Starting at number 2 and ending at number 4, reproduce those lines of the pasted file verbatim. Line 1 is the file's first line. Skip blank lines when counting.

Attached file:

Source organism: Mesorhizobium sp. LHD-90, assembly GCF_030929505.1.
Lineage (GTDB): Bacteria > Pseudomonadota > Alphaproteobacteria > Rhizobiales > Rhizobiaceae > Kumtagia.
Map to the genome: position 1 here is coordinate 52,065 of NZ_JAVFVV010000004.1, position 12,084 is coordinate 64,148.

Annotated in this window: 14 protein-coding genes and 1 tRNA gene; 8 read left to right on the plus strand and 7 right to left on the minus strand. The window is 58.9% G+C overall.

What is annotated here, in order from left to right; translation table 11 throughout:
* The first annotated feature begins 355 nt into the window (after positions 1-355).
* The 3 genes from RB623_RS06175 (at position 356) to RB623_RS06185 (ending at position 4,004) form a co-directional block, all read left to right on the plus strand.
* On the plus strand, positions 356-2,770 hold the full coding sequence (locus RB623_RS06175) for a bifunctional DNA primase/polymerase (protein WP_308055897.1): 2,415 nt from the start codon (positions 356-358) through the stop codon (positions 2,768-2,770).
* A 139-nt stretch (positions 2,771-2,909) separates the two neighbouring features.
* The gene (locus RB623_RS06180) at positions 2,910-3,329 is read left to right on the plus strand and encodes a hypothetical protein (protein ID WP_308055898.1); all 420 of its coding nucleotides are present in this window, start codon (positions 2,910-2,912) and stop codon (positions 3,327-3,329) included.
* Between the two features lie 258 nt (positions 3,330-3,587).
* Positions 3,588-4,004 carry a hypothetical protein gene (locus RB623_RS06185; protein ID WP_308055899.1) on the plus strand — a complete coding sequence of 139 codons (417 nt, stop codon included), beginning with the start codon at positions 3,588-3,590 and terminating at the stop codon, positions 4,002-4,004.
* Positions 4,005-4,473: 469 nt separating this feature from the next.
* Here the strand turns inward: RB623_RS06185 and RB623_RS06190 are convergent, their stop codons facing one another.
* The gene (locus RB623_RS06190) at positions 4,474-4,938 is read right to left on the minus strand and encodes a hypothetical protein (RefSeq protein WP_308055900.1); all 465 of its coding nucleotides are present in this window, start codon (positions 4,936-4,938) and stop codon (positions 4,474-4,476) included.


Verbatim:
Lineage (GTDB): Bacteria > Pseudomonadota > Alphaproteobacteria > Rhizobiales > Rhizobiaceae > Kumtagia.
Map to the genome: position 1 here is coordinate 52,065 of NZ_JAVFVV010000004.1, position 12,084 is coordinate 64,148.

Annotated in this window: 14 protein-coding genes and 1 tRNA gene; 8 read left to right on the plus strand and 7 right to left on the minus strand. The window is 58.9% G+C overall.